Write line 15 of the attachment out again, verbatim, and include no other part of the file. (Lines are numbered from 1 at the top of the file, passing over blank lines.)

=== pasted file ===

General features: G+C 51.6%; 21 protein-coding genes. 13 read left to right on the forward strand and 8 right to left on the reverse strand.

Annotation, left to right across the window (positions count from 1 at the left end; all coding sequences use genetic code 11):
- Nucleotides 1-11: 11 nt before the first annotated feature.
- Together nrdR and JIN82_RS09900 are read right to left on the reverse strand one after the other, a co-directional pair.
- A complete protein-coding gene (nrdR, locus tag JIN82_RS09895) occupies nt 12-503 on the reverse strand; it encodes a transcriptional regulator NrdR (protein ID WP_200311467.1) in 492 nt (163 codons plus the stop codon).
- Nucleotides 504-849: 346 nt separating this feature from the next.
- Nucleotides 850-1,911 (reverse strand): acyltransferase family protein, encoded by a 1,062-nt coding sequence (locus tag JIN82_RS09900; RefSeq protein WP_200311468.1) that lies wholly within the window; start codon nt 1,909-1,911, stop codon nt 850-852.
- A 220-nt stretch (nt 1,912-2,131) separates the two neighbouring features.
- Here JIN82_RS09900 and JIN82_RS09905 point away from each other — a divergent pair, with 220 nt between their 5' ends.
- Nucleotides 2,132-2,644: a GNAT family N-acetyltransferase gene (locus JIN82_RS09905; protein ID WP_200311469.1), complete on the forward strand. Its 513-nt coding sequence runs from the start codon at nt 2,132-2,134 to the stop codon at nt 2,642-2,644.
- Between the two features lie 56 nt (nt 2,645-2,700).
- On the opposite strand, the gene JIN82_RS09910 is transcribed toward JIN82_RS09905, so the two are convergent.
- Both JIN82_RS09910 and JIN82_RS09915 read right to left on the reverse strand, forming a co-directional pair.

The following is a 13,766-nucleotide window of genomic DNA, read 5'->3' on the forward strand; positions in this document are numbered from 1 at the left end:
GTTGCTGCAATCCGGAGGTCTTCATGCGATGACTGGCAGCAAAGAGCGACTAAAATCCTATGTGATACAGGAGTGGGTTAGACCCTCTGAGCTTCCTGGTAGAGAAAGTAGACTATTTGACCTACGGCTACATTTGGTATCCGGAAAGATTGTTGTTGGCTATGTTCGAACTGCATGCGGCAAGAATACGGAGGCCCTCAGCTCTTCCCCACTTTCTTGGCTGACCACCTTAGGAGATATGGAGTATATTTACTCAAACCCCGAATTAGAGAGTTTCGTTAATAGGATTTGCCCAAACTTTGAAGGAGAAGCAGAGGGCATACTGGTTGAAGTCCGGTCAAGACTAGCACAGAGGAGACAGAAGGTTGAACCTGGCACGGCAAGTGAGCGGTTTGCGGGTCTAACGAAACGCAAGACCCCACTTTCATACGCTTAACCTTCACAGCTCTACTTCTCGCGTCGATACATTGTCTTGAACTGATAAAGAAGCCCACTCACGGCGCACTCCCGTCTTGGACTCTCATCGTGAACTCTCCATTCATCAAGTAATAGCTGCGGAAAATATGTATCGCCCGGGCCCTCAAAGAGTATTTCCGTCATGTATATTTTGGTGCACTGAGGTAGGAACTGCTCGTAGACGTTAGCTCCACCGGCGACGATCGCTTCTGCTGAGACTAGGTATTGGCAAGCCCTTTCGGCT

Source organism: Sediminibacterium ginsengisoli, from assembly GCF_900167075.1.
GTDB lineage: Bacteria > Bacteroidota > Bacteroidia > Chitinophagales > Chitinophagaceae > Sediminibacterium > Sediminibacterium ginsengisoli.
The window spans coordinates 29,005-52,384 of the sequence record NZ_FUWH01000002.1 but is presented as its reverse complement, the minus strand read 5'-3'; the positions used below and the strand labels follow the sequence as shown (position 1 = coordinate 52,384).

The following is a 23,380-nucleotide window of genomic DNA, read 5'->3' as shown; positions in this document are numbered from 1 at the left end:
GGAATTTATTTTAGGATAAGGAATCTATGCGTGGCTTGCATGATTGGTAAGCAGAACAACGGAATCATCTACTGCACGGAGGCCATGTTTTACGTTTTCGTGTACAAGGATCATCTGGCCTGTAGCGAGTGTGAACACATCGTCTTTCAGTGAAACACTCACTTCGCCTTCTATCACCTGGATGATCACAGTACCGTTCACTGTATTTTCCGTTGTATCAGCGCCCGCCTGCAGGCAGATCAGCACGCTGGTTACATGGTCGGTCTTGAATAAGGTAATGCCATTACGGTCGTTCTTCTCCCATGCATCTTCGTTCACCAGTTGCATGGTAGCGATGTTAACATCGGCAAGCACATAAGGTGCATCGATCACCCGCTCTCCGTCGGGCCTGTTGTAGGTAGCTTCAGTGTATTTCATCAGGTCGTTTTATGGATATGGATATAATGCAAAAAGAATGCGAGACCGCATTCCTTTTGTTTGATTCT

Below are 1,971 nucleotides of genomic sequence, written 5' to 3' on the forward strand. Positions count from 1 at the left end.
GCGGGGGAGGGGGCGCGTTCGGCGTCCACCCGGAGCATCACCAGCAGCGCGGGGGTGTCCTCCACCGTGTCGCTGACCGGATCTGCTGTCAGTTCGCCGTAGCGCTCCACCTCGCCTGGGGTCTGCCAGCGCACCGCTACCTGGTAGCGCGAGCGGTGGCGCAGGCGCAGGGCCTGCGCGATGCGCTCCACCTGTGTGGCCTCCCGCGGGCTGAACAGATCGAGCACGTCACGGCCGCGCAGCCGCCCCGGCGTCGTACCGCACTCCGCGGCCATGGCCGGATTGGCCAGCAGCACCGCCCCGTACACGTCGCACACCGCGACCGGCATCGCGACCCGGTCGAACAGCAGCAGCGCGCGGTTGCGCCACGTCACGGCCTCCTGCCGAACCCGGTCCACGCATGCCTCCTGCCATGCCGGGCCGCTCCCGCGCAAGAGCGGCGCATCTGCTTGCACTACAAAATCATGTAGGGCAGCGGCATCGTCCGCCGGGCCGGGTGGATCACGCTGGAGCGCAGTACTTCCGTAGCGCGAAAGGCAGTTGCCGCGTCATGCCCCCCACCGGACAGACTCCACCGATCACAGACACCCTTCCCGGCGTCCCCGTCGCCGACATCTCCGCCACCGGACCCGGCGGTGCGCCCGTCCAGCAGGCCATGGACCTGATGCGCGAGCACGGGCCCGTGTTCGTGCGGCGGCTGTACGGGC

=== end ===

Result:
GTTGCTGCAATCCGGAGGTCTTCATGCGATGACTGGCAGCAAAGAGCGACTAAAATCCTATGTGATACAGGAGTGGGTTAGACCCTCTGAGCTTCCTGGTAGAGAAAGTAGACTATTTGACCTACGGCTACATTTGGTATCCGGAAAGATTGTTGTTGGCTATGTTCGAACTGCATGCGGCAAGAATACGGAGGCCCTCAGCTCTTCCCCACTTTCTTGGCTGACCACCTTAGGAGATATGGAGTATATTTACTCAAACCCCGAATTAGAGAGTTTCGTTAATAGGATTTGCCCAAACTTTGAAGGAGAAGCAGAGGGCATACTGGTTGAAGTCCGGTCAAGACTAGCACAGAGGAGACAGAAGGTTGAACCTGGCACGGCAAGTGAGCGGTTTGCGGGTCTAACGAAACGCAAGACCCCACTTTCATACGCTTAACCTTCACAGCTCTACTTCTCGCGTCGATACATTGTCTTGAACTGATAAAGAAGCCCACTCACGGCGCACTCCCGTCTTGGACTCTCATCGTGAACTCTCCATTCATCAAGTAATAGCTGCGGAAAATATGTATCGCCCGGGCCCTCAAAGAGTATTTCCGTCATGTATATTTTGGTGCACTGAGGTAGGAACTGCTCGTAGACGTTAGCTCCACCGGCGACGATCGCTTCTGCTGAGACTAGGTATTGGCAAGCCCTTTCGGCT